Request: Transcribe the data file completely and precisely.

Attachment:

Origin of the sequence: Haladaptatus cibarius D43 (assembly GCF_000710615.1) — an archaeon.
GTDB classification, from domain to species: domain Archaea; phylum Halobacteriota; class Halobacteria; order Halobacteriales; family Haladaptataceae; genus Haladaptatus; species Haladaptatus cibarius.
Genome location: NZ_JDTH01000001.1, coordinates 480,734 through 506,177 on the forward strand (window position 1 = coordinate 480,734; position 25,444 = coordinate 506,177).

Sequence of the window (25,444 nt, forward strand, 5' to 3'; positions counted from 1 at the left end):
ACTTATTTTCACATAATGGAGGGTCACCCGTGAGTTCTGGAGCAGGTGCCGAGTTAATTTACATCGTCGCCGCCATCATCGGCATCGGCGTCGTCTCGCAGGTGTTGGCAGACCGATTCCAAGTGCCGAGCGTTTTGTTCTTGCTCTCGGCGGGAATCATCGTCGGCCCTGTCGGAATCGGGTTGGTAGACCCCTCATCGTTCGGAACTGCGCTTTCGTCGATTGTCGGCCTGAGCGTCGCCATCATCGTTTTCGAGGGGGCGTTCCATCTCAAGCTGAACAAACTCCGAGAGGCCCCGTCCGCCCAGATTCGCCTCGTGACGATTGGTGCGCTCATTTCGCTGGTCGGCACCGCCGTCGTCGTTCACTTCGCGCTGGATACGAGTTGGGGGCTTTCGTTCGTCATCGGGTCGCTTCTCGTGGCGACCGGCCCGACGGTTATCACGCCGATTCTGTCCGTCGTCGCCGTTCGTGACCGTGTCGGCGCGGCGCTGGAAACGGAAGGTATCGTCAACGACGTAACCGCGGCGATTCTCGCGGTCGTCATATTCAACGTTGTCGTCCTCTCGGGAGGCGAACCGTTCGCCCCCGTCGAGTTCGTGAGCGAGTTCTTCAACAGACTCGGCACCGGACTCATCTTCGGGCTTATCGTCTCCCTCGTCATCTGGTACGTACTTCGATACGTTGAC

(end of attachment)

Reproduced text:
Origin of the sequence: Haladaptatus cibarius D43 (assembly GCF_000710615.1) — an archaeon.
GTDB classification, from domain to species: domain Archaea; phylum Halobacteriota; class Halobacteria; order Halobacteriales; family Haladaptataceae; genus Haladaptatus; species Haladaptatus cibarius.
Genome location: NZ_JDTH01000001.1, coordinates 480,734 through 506,177 on the forward strand (window position 1 = coordinate 480,734; position 25,444 = coordinate 506,177).

Sequence of the window (25,444 nt, forward strand, 5' to 3'; positions counted from 1 at the left end):
ACTTATTTTCACATAATGGAGGGTCACCCGTGAGTTCTGGAGCAGGTGCCGAGTTAATTTACATCGTCGCCGCCATCATCGGCATCGGCGTCGTCTCGCAGGTGTTGGCAGACCGATTCCAAGTGCCGAGCGTTTTGTTCTTGCTCTCGGCGGGAATCATCGTCGGCCCTGTCGGAATCGGGTTGGTAGACCCCTCATCGTTCGGAACTGCGCTTTCGTCGATTGTCGGCCTGAGCGTCGCCATCATCGTTTTCGAGGGGGCGTTCCATCTCAAGCTGAACAAACTCCGAGAGGCCCCGTCCGCCCAGATTCGCCTCGTGACGATTGGTGCGCTCATTTCGCTGGTCGGCACCGCCGTCGTCGTTCACTTCGCGCTGGATACGAGTTGGGGGCTTTCGTTCGTCATCGGGTCGCTTCTCGTGGCGACCGGCCCGACGGTTATCACGCCGATTCTGTCCGTCGTCGCCGTTCGTGACCGTGTCGGCGCGGCGCTGGAAACGGAAGGTATCGTCAACGACGTAACCGCGGCGATTCTCGCGGTCGTCATATTCAACGTTGTCGTCCTCTCGGGAGGCGAACCGTTCGCCCCCGTCGAGTTCGTGAGCGAGTTCTTCAACAGACTCGGCACCGGACTCATCTTCGGGCTTATCGTCTCCCTCGTCATCTGGTACGTACTTCGATACGTTGAC